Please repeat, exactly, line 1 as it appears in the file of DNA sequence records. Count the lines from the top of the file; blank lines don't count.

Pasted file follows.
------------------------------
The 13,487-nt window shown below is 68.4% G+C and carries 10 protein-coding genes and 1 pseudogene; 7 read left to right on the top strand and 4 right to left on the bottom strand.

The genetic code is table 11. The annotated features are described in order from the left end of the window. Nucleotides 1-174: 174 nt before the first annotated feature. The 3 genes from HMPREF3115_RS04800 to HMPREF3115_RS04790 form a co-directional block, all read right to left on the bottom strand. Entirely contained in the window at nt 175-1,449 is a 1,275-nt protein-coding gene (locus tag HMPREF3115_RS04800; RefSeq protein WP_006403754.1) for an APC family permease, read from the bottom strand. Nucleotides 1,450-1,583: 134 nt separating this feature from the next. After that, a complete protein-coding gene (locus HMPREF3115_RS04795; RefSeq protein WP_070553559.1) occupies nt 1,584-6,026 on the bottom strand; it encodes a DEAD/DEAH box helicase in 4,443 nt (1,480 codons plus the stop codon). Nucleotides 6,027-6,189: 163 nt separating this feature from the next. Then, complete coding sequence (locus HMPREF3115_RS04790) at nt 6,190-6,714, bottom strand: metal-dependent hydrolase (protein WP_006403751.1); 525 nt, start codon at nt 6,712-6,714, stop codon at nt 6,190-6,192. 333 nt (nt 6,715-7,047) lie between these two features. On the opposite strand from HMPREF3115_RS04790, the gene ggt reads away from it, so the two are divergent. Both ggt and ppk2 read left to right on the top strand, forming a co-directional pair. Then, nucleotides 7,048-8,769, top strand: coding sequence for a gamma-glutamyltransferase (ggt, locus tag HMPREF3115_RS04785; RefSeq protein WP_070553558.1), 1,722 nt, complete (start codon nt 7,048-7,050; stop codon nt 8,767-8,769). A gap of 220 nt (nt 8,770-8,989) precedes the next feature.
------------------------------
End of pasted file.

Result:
The 13,487-nt window shown below is 68.4% G+C and carries 10 protein-coding genes and 1 pseudogene; 7 read left to right on the top strand and 4 right to left on the bottom strand.